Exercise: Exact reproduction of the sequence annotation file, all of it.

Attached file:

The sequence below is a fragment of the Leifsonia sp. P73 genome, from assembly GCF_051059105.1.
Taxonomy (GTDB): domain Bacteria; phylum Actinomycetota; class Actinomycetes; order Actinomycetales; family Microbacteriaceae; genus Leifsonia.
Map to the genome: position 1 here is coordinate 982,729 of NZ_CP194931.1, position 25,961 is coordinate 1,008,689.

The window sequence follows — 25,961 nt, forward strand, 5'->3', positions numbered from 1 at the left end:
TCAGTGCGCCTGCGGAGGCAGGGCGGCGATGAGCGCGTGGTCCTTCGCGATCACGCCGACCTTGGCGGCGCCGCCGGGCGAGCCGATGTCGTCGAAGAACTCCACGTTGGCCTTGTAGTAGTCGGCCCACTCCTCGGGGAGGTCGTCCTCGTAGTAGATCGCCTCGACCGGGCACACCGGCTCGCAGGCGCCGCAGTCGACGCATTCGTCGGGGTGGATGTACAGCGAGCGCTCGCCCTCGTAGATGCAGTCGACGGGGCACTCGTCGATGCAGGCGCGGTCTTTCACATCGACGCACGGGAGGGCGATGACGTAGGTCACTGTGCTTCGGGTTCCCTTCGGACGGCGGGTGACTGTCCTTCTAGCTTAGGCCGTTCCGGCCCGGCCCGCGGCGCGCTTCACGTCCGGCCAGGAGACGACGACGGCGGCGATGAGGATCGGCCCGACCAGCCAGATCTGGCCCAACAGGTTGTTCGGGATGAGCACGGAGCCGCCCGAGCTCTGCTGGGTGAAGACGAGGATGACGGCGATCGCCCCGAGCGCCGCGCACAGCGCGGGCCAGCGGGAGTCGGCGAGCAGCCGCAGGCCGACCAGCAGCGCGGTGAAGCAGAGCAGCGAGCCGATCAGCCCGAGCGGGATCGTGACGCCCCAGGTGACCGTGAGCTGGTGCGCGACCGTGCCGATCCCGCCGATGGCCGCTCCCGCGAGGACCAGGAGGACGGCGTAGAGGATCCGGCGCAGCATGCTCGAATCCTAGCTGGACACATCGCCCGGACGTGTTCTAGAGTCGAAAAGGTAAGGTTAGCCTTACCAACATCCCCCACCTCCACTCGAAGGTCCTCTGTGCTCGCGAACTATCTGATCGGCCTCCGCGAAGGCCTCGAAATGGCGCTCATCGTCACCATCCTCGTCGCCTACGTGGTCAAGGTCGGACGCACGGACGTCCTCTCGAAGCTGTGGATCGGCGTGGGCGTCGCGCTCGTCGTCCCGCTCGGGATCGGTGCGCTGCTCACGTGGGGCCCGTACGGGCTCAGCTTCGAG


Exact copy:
The sequence below is a fragment of the Leifsonia sp. P73 genome, from assembly GCF_051059105.1.
Taxonomy (GTDB): domain Bacteria; phylum Actinomycetota; class Actinomycetes; order Actinomycetales; family Microbacteriaceae; genus Leifsonia.
Map to the genome: position 1 here is coordinate 982,729 of NZ_CP194931.1, position 25,961 is coordinate 1,008,689.

The window sequence follows — 25,961 nt, forward strand, 5'->3', positions numbered from 1 at the left end:
TCAGTGCGCCTGCGGAGGCAGGGCGGCGATGAGCGCGTGGTCCTTCGCGATCACGCCGACCTTGGCGGCGCCGCCGGGCGAGCCGATGTCGTCGAAGAACTCCACGTTGGCCTTGTAGTAGTCGGCCCACTCCTCGGGGAGGTCGTCCTCGTAGTAGATCGCCTCGACCGGGCACACCGGCTCGCAGGCGCCGCAGTCGACGCATTCGTCGGGGTGGATGTACAGCGAGCGCTCGCCCTCGTAGATGCAGTCGACGGGGCACTCGTCGATGCAGGCGCGGTCTTTCACATCGACGCACGGGAGGGCGATGACGTAGGTCACTGTGCTTCGGGTTCCCTTCGGACGGCGGGTGACTGTCCTTCTAGCTTAGGCCGTTCCGGCCCGGCCCGCGGCGCGCTTCACGTCCGGCCAGGAGACGACGACGGCGGCGATGAGGATCGGCCCGACCAGCCAGATCTGGCCCAACAGGTTGTTCGGGATGAGCACGGAGCCGCCCGAGCTCTGCTGGGTGAAGACGAGGATGACGGCGATCGCCCCGAGCGCCGCGCACAGCGCGGGCCAGCGGGAGTCGGCGAGCAGCCGCAGGCCGACCAGCAGCGCGGTGAAGCAGAGCAGCGAGCCGATCAGCCCGAGCGGGATCGTGACGCCCCAGGTGACCGTGAGCTGGTGCGCGACCGTGCCGATCCCGCCGATGGCCGCTCCCGCGAGGACCAGGAGGACGGCGTAGAGGATCCGGCGCAGCATGCTCGAATCCTAGCTGGACACATCGCCCGGACGTGTTCTAGAGTCGAAAAGGTAAGGTTAGCCTTACCAACATCCCCCACCTCCACTCGAAGGTCCTCTGTGCTCGCGAACTATCTGATCGGCCTCCGCGAAGGCCTCGAAATGGCGCTCATCGTCACCATCCTCGTCGCCTACGTGGTCAAGGTCGGACGCACGGACGTCCTCTCGAAGCTGTGGATCGGCGTGGGCGTCGCGCTCGTCGTCCCGCTCGGGATCGGTGCGCTGCTCACGTGGGGCCCGTACGGGCTCAGCTTCGAG